The 14th edition of the AFC Asian Cup gets under way this weekend, with four past winners vying for another continental crown against a tropical backdrop.

For the first time, this year's tournament is co-hosted by four nations - namely Indonesia, Malaysia, Thailand, and Vietnam - and the usual contenders will be hoping to continue their dominance. Three-time winners Iran, Japan, and Saudi Arabia as well as Korea Republic, who won the first two editions, have dominated the Asian stage, winning 11 titles between them so far.

However, the traditional powerhouses - plus new boys Australia - will have to survive the hot and humid weather conditions and home advantage of the South Eastern countries, to avoid becoming victims of upsets and surprises and heading back home earlier than expected.

Shaping up for the finals
All eyes in Group A are sure to be on the tournament debutants, Australia, who arrive at the Asian showpiece widely tipped to claim gold at their first attempt.

Coach Graham Arnold has at his disposal a formidable, full-strength squad boasting the likes of Mark Viduka, Harry Kewell, Tim Cahill and Lucas Neil, and another of the Aussies' key men, goalkeeper Mark Schwarzer, believes their showing at Germany 2006 has raised the bar for the star-studded Socceroos. "There's a high expectation from everyone concerned, and rightly from ourselves as well," Schwarzer said. "It's going to be a difficult competition and conditions are very harsh. But we've got enough quality to win the tournament."

Australia will certainly be expected to dominate a section comprised by Oman, Iraq and the Thai co-hosts, although with the memory of a humbling 2-0 defeat in Kuwait last year still fresh, Arnold's side will do well to take absolutely nothing for granted.

Reigning champions Japan begin their title defence in Group B. Coach Ivica Osim has been trying to revamp the national team with a experimental squad since taking charge last summer. But the Bosnian decided to recall star players such as Shunsuke Nakamura of Celtic and Frankfurt forward Naohiro Takahara ahead of the Asian finals, as they hope to win their third consecutive continental title.

Japan are set to play Asian Games gold medalists Qatar and Gulf Cup winners United Arab Emirates next week before their last group game against hosts Vietnam. With their side undergoing a generation shift, their aspirations for another title are likely to be challenged from the outset.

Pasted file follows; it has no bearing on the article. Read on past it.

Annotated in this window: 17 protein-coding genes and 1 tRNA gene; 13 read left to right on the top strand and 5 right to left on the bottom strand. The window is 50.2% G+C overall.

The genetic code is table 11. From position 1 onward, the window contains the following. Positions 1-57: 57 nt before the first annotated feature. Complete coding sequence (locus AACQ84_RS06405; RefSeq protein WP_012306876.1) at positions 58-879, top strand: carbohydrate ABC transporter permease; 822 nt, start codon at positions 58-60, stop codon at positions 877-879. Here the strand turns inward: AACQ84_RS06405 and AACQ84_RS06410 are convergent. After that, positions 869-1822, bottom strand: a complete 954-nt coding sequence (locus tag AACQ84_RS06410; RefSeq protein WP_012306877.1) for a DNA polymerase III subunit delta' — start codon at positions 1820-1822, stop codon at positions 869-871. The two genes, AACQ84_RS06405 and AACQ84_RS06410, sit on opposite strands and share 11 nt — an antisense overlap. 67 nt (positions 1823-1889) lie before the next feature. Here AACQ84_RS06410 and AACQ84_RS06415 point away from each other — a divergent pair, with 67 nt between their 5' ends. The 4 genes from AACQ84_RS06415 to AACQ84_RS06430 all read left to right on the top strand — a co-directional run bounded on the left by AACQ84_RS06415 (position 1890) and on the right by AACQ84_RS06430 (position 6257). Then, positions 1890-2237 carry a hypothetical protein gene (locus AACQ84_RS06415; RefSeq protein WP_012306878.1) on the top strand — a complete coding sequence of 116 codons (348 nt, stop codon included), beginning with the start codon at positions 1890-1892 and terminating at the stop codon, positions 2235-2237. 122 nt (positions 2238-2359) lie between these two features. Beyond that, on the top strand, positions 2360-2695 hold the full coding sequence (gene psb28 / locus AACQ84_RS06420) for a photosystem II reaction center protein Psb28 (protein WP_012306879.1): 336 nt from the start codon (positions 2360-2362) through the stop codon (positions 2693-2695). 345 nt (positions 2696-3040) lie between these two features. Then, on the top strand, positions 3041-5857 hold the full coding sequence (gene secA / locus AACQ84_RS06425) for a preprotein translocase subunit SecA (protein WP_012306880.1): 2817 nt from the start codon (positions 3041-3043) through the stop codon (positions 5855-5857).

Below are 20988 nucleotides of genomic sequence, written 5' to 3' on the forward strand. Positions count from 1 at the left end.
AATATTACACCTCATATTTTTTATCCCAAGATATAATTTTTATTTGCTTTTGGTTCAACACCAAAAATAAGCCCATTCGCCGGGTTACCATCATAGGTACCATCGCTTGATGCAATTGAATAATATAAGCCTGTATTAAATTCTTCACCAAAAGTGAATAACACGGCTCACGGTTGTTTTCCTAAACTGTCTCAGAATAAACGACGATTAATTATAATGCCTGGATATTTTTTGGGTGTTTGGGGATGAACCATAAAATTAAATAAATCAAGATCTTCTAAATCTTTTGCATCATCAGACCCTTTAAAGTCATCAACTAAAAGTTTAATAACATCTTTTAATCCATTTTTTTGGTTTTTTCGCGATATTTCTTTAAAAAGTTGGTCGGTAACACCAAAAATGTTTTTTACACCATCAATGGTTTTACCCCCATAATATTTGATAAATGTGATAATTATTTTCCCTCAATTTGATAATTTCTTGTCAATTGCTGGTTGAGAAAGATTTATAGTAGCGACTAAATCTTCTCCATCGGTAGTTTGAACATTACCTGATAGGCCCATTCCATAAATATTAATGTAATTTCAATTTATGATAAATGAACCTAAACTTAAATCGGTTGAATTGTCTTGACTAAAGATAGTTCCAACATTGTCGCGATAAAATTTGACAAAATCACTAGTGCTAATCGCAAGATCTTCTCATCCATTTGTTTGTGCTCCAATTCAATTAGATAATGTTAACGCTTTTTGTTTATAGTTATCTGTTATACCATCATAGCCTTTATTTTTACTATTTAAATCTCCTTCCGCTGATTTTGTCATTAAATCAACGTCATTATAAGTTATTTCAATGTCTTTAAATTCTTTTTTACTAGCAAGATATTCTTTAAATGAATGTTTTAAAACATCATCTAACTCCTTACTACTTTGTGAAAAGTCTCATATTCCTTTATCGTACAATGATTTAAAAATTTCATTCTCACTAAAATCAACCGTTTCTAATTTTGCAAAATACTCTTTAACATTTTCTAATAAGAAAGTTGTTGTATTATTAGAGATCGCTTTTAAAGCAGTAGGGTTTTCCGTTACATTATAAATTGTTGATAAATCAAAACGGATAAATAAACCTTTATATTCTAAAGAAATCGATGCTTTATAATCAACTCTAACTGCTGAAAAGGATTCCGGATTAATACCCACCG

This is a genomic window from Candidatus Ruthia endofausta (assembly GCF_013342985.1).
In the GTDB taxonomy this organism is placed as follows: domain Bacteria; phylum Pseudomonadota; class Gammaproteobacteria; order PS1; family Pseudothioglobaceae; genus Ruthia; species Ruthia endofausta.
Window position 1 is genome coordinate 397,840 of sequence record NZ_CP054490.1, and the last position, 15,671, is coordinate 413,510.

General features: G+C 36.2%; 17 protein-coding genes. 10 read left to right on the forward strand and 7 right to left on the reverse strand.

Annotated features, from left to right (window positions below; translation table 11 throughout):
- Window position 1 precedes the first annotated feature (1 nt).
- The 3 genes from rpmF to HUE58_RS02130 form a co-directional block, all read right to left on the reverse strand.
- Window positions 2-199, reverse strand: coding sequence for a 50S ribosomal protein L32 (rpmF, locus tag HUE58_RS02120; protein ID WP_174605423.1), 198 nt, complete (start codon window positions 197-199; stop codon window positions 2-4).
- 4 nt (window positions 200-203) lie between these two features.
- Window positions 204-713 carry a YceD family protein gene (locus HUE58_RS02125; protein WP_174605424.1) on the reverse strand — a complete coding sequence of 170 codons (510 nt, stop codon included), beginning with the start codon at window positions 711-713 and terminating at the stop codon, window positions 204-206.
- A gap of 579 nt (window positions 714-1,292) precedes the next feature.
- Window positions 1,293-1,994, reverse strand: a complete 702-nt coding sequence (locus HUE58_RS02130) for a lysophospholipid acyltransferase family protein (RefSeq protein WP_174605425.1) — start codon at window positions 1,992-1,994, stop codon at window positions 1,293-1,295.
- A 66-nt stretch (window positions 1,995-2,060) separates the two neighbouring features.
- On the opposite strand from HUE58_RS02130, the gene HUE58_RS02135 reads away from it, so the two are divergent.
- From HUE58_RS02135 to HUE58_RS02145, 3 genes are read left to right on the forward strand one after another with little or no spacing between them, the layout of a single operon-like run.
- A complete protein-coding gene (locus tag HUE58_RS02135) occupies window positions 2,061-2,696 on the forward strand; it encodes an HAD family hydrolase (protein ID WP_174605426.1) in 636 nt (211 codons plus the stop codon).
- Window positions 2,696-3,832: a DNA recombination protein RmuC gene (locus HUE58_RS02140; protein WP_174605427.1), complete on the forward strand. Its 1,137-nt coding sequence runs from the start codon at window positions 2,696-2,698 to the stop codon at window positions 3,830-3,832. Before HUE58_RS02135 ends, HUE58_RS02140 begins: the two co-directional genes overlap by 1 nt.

The situation is more or less the same for the Iranian coach Amir Ghalenoei, whose team are yet to find a replacement for legendary striker Ali Daei. However, Team Melli are led by midfielder Mehdi Mahdavikia and the joint top-scorer at China 2004 Ali Karimi, while Vahid Hashemian is expected to perform just as well as he did during last year's FIFA World Cup.

Iran, who won three straight championships from 1968 to 1976, are in Group C with Uzbekistan, Malaysia, and the runners-up of last edition China. For their part, China are looking to put the disappointment of three years ago behind and aiming for their third appearance in the final.

Despite having suffered three defeats in five friendlies in a build-up to the finals, coach Zhu Guanghu is banking on the five players who are plying their trade with foreign clubs: Sun Jihai (Manchester City), Dong Fangzhou (Manchester United), Li Tie (Sheffield United), Zheng Zhi (Charlton), and Shao Jiayi (Energie Cottbus). The latter two will pull the strings in midfield, while Dong has been finally given an opportunity to emerge from the shadows of former talisman Hao Haidong.

Former champions face off
In Group D, Saudi Arabia have been drawn with hosts Indonesia, last edition's semi-finalists Bahrain, and Korea Republic. The Saudis are led by Brazilian Helio dos Anjos, who replaced his compatriot Marcos Paqueta after the Gulf Cup in March.

Striker and skipper Yasser Al Qahtani is arguably the key player, while Hussain Sulamani and former AFC Player of the Year Hamad Al Montashari are also vitally important for Saudi Arabia, who are hoping to improve on their early exit from the group stage three years ago. The Saudis arrived in south east Asia last month and geared up with straight wins over UAE and Singapore, although they were held to 1-1 draws with Oman and Korea DPR respectively earlier this week.

Korea Republic, meanwhile, will be without the English Premiership trio of Park Ji-Sung (Manchester United), Lee Young-Pyo (Tottenham Hotspur) and Seol Ki-Hyun (Reading) who have been ruled out due to injury, as well as the skipper Kim Nam-Il who needs more time to recover from a recent operation.

Nevertheless, coach Pim Verbeek is hoping to fill the gaps in his favoured 4-3-3 formation with his current crop of young players. Lee Keun-Ho of Daegu FC was called up to the squad after a series of impressive performances for the Olympic team, while Jeonbuk Motors winger Yeom Ki-Hun and Seongnam Chunma's central midfielder Son Dae-Ho are also included as well.

The Taeguk Warriors warmed up with two recent victories against fellow finalists Iraq (3-0) and Uzbekistan (2-1), and are aiming to bring the elusive trophy back home after a 47-year wait. In order to do this, however, their opening match against Saudi Arabia on Wednesday will be crucial.

Watch the AFC Asian Cup LIVE!
The AFC Asian Cup is readily available on TV in Asia, the Middle East, Oceania and North America, but now fans in Europe, Africa and Latin America can watch every single match live on their home computer!

It costs as little as €3.95/£2.49/$4.95 a day to stream the action direct from Indonesia, Malaysia, Thailand and Vietnam. For more information click here.